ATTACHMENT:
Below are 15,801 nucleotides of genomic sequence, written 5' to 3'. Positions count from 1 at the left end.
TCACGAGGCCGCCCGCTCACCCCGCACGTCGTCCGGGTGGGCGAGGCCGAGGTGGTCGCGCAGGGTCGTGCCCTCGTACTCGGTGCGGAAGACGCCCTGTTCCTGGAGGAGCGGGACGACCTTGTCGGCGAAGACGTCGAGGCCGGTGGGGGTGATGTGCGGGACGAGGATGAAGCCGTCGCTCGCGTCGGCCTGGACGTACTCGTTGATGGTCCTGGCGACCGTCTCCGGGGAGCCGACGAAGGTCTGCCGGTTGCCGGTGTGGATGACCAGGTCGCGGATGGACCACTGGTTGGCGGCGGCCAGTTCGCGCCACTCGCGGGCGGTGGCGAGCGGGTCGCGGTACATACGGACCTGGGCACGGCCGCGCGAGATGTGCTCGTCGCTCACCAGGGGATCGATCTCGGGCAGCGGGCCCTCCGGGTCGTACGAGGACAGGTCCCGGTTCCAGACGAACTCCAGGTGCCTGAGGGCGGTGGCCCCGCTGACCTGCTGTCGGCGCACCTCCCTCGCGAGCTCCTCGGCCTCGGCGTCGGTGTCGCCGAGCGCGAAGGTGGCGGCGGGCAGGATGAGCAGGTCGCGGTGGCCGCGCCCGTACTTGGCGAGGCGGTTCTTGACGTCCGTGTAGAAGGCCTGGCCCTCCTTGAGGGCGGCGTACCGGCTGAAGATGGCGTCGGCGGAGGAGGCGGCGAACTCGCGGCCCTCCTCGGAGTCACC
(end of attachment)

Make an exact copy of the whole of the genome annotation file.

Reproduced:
Below are 15,801 nucleotides of genomic sequence, written 5' to 3'. Positions count from 1 at the left end.
TCACGAGGCCGCCCGCTCACCCCGCACGTCGTCCGGGTGGGCGAGGCCGAGGTGGTCGCGCAGGGTCGTGCCCTCGTACTCGGTGCGGAAGACGCCCTGTTCCTGGAGGAGCGGGACGACCTTGTCGGCGAAGACGTCGAGGCCGGTGGGGGTGATGTGCGGGACGAGGATGAAGCCGTCGCTCGCGTCGGCCTGGACGTACTCGTTGATGGTCCTGGCGACCGTCTCCGGGGAGCCGACGAAGGTCTGCCGGTTGCCGGTGTGGATGACCAGGTCGCGGATGGACCACTGGTTGGCGGCGGCCAGTTCGCGCCACTCGCGGGCGGTGGCGAGCGGGTCGCGGTACATACGGACCTGGGCACGGCCGCGCGAGATGTGCTCGTCGCTCACCAGGGGATCGATCTCGGGCAGCGGGCCCTCCGGGTCGTACGAGGACAGGTCCCGGTTCCAGACGAACTCCAGGTGCCTGAGGGCGGTGGCCCCGCTGACCTGCTGTCGGCGCACCTCCCTCGCGAGCTCCTCGGCCTCGGCGTCGGTGTCGCCGAGCGCGAAGGTGGCGGCGGGCAGGATGAGCAGGTCGCGGTGGCCGCGCCCGTACTTGGCGAGGCGGTTCTTGACGTCCGTGTAGAAGGCCTGGCCCTCCTTGAGGGCGGCGTACCGGCTGAAGATGGCGTCGGCGGAGGAGGCGGCGAACTCGCGGCCCTCCTCGGAGTCACC